This is the web version of Brainstorm Health Daily, Fortune’s daily newsletter on the top health care news. To get it delivered daily to your in-box, sign up here.
Happy Monday, readers.
I spoke with Sanofi CEO Paul Hudson today about the company’s latest ambition—creating a massive new drug manufacturing company based in Europe. That may sound like a natural business decision for a French pharmaceutical giant, but it has a very specific implication as the coronavirus outbreak rages on in Asia and beyond.
China is one of the world’s largest manufacturers of active pharmaceutical ingredients (APIs)—the main chemicals at the heart of medicines used by millions across the world. The way the coronavirus outbreak has affected the country’s medical supply chains underscores why Sanofi wants to create an API manufacturing firm in France, according to Hudson.
“This recent challenge of coronavirus has brought it acutely into focus that Europe can’t wait longer to create this European powerhouse for manufacturing drugs,” he told Fortune.
This (as-of-yet-unnamed) new organization will aim to create active drug ingredients for hundreds of third party partners across a myriad of disease spaces, with a goal of going public by 2022.
“Some essential medicines are hard to get in the pharmacy in Europe,” said Hudson. “Why? Because over time, we pressured the price to be so low, it could only be made in China or India. And then if you come to a situation where China or India can’t make that supply, it’s patients in Europe who can’t get access.”
Hudson, a decades-long biopharma veteran, has only been in the top perch at Sanofi since September 2019. But he’s already made his mark with executive shakeups and a transformation of the company’s underlying business strategy. For more on our conversation and Sanofi’s goals with this new company, head over here.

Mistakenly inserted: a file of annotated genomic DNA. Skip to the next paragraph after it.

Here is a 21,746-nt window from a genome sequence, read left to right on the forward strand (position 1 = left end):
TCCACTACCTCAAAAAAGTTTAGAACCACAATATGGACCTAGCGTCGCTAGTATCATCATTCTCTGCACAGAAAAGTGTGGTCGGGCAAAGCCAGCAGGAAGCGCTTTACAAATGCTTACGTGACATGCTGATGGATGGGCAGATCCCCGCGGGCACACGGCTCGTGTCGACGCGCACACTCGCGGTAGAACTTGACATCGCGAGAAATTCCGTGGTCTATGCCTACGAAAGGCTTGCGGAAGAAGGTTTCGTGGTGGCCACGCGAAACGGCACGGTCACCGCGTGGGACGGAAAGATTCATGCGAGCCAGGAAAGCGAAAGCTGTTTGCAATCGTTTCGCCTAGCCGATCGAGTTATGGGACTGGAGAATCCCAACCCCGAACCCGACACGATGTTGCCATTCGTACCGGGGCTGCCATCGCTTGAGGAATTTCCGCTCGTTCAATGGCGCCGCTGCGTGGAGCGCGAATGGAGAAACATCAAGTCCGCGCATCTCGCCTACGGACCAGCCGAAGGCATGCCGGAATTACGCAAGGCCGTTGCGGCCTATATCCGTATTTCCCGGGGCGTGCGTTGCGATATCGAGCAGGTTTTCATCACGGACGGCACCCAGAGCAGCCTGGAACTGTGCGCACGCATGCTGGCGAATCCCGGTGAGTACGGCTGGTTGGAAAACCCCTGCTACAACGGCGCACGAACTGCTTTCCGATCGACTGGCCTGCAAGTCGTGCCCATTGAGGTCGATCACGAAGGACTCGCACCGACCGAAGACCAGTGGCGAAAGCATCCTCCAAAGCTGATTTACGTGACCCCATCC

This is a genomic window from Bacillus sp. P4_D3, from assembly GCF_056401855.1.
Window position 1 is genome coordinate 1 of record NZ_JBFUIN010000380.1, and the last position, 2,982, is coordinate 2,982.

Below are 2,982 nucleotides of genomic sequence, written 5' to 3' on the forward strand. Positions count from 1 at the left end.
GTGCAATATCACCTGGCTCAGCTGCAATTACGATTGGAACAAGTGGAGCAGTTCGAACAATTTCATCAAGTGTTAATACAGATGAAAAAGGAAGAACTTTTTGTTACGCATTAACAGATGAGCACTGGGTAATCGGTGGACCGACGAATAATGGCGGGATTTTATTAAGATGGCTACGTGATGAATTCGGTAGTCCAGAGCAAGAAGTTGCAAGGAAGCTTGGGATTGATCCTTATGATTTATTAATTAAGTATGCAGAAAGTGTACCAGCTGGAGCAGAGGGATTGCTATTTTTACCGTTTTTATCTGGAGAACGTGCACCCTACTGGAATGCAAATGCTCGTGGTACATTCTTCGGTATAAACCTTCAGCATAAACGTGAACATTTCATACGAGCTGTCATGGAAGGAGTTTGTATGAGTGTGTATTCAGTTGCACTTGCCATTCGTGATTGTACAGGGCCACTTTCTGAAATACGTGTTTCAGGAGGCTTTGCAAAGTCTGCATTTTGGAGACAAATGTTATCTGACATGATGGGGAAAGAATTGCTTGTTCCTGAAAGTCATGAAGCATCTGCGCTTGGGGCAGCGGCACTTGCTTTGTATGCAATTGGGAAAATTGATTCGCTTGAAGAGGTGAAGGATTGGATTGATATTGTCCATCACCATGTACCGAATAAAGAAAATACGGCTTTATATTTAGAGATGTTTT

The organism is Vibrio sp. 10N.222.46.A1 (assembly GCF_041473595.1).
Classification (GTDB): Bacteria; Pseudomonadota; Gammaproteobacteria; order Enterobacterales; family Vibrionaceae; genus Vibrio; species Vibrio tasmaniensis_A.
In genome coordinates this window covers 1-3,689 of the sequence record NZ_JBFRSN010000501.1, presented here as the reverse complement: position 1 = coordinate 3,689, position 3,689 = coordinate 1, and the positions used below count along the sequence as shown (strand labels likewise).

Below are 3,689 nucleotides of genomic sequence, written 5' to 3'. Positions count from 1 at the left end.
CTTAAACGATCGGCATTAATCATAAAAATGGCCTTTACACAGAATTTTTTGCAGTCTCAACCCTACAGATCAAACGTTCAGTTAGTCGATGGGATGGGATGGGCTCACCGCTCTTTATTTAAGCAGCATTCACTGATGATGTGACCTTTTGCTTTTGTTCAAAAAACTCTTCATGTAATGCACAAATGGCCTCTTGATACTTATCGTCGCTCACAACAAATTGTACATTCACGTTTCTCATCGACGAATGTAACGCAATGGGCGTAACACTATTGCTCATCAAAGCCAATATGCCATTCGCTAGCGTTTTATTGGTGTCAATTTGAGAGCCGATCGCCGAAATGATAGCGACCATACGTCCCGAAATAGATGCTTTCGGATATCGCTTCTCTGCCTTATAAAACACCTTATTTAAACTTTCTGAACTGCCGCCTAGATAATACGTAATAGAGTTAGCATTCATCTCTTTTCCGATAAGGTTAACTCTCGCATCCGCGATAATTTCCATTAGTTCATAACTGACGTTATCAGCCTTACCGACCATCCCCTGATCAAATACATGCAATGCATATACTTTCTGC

Read on for the day’s news.
HHS proposes strategy for reducing government red tape for health tech. It may not be the most tantalizing of developments, but it's an important one: The Department of Health and Human Services (HHS) has released a new strategy memo for cutting down on the federal government's administrative bureaucracy that might make it harder to use health tech such as electronic health records (EHRs)—a medical technology with a plethora of problems, as readers know. The Centers for Medicare & Medicaid Services (CMS), which oversees massive government programs such as Medicare, Medicaid, and the Affordable Care Act, collaborated with the Office of the National Coordinator for Health Information Technology (ONC) to create the report, which was mandated by the 21 Century Cures Act signed into law by President Barack Obama in 2016. The main goals of the strategic document are to make the EHR data collection process faster for medical professionals, including by addressing regulatory reporting requirements that may slow down the process.